London Fashion Week is one of the most thrilling weeks of this Spring/Summer 2015 season. It is a week during which talent, creativity, and explosive vision come to life on the catwalk, in front of an international array of fashion professionals, editors, enthusiasts and world-wide acclaimed names.
Fashion East is a fantastic initiative, dedicated to fostering the tremendous talent flourishing in this English capital. Every season, young emerging designers are given the opportunity to showcase their work, as this season Helen Lawrence, Louise Alsop and Ed Marler made their strong debuts.
The show began with the designs of Helen Lawrence. Reminiscent of pastoral simplicity and ease, the models held slouchy bags overflowing with broccoli and corncobs, as if they were strolling to their village market. The collection had a general air of nostalgic hippy-ism, with flowers tucked in the strands of long uncombed hair, adorning innocent and fresh faces. Leather mules added to the bucolic feel of Lawrence’s inspiration with panels of deconstructed garments and various fabrics. Barely there tubes of matching knit cropped tops and mini skirts uncovered their tanned bodies, as if returning them to mother nature. One cannot help but feel the rising of a slight spoof of proclaimed ‘green-fashion’, with its coarse fabrics, wooden elements and the ever-prevailing colour green. Nevertheless, latex cutouts peeped through open slits or emerged from underneath bulkily knit sweaters, as if to pose of reminder of the unavoidable influence of futuristic approaches. Lawrence also collaborated with Slim Barrett, to create marrowbone jewellery pieces. Despite showing interesting assembling techniques, such as large cross stitches on knit, the wear-ability of the collection remains somewhat questionable, theme which resonated throughout Fashion East’s other two designers.
Helen Lawrence Spring/Summer 2015 Looks:
Louis Alsop made a strong introduction with symmetrical neoprene dresses cut out and centered along the spine. Although ill-fitting, the awkward movement of the garments on the model’s hips, waists and torsos somehow added to the spontaneity and edginess of the design. Worn with simple white laced up trainers, it was the attire of wild, careless urban youth. The disgruntled-looking models bore dreadlocks and smoky eyes, and adorned metal-loop hooks, evocative of dog collars. The outfits that followed were an attempt at a rough, spastic a rebel energy, but somehow failed in ticking the box of aesthetic quality. Unfinished hems and stringy edges may be a look yes, but it has to be executed with a clear reasoning and thought. Other attempts at a punk-like aesthetic, such a lacerated long jersey skirts, ineptly delivered the desired effect, as models struggled to walk, their legs uncomfortably hindered by the ill-fitting cut. Whereas Louise Alsops can and should be lauded for creating a modern amazon, a character of unrestricted energy, her experimental style was disservice by design and technical imperfections and lack of direction.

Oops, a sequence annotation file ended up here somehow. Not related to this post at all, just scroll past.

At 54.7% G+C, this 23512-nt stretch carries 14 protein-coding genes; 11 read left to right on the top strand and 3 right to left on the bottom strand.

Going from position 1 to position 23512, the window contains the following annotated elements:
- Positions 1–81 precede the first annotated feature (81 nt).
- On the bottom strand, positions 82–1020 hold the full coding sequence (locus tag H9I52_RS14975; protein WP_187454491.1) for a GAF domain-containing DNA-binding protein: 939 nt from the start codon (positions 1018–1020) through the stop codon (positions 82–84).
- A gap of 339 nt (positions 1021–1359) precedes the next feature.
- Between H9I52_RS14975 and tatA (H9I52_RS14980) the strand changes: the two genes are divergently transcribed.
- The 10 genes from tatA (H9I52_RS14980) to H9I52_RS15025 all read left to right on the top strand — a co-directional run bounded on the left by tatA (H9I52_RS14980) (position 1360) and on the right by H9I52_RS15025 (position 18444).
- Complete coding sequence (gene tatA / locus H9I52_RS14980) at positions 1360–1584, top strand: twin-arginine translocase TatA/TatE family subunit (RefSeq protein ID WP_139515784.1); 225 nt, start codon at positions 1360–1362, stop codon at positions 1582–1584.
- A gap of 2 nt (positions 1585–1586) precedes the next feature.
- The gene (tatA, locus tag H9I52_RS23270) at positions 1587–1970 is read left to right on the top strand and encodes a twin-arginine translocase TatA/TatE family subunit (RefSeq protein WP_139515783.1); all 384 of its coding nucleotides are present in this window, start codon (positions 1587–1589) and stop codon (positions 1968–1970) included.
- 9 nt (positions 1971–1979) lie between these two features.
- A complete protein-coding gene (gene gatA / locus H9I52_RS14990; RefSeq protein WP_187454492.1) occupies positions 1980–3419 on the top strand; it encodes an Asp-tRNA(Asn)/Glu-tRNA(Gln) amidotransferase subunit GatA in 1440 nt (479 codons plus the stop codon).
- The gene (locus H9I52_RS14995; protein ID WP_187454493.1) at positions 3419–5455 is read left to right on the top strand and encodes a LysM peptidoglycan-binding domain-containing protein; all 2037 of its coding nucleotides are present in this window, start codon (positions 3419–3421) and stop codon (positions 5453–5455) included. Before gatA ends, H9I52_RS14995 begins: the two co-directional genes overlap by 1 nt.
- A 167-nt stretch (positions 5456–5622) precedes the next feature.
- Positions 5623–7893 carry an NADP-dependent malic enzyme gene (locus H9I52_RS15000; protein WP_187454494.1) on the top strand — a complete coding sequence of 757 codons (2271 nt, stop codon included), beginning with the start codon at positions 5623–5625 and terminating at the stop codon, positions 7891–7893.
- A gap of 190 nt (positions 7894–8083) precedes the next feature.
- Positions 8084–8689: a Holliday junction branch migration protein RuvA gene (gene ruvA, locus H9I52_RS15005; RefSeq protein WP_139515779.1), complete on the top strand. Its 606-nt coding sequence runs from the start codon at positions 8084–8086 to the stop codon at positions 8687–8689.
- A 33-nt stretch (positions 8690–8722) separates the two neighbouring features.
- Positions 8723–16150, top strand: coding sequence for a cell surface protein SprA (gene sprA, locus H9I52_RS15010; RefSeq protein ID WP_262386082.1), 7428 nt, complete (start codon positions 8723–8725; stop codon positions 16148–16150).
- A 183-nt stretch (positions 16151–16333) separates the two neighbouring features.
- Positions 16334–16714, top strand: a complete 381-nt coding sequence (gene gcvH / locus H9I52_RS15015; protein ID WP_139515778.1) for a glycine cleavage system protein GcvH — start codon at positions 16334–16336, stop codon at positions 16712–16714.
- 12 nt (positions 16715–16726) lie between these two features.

Louis Alsop Spring/Summer 2015 Looks:
Concluding the show was Ed Marler, a recent graduate of Central Saint Martins, who delivered what he called to be a ‘gang of vampires’. Having lived forever, the characters impersonating his collection had collected fabrics and garments throughout centuries, reworking them into their own, customised wardrobe. Marler seemed to be striving for a Vivienne Westwood-esque identity, somewhat conveying the same ideas, but through eclectic and glitzy fabrications. A series of incongruous elements were amassed, ranging from bulletproof vests to flourished bandanas with baroque gold work. The dysfunctional extravaganza was topped with makeshift paper crowns, giving a air of play ad make-belief to the designs.
Ed Marler Spring/Summer 2015 Looks:
Marler’s collection shines a light on a question that has forever loomed over the fashion-industry, and it most implausible creations: what is the point of it all? This young generation of future designers seems to be struggling to find an identity, the factor that will make their differentiation in a highly competitive and fast-passed market. However their discordant cries for attention and voice loses themselves in the face of an all too obvious determinant: is it wearable or not.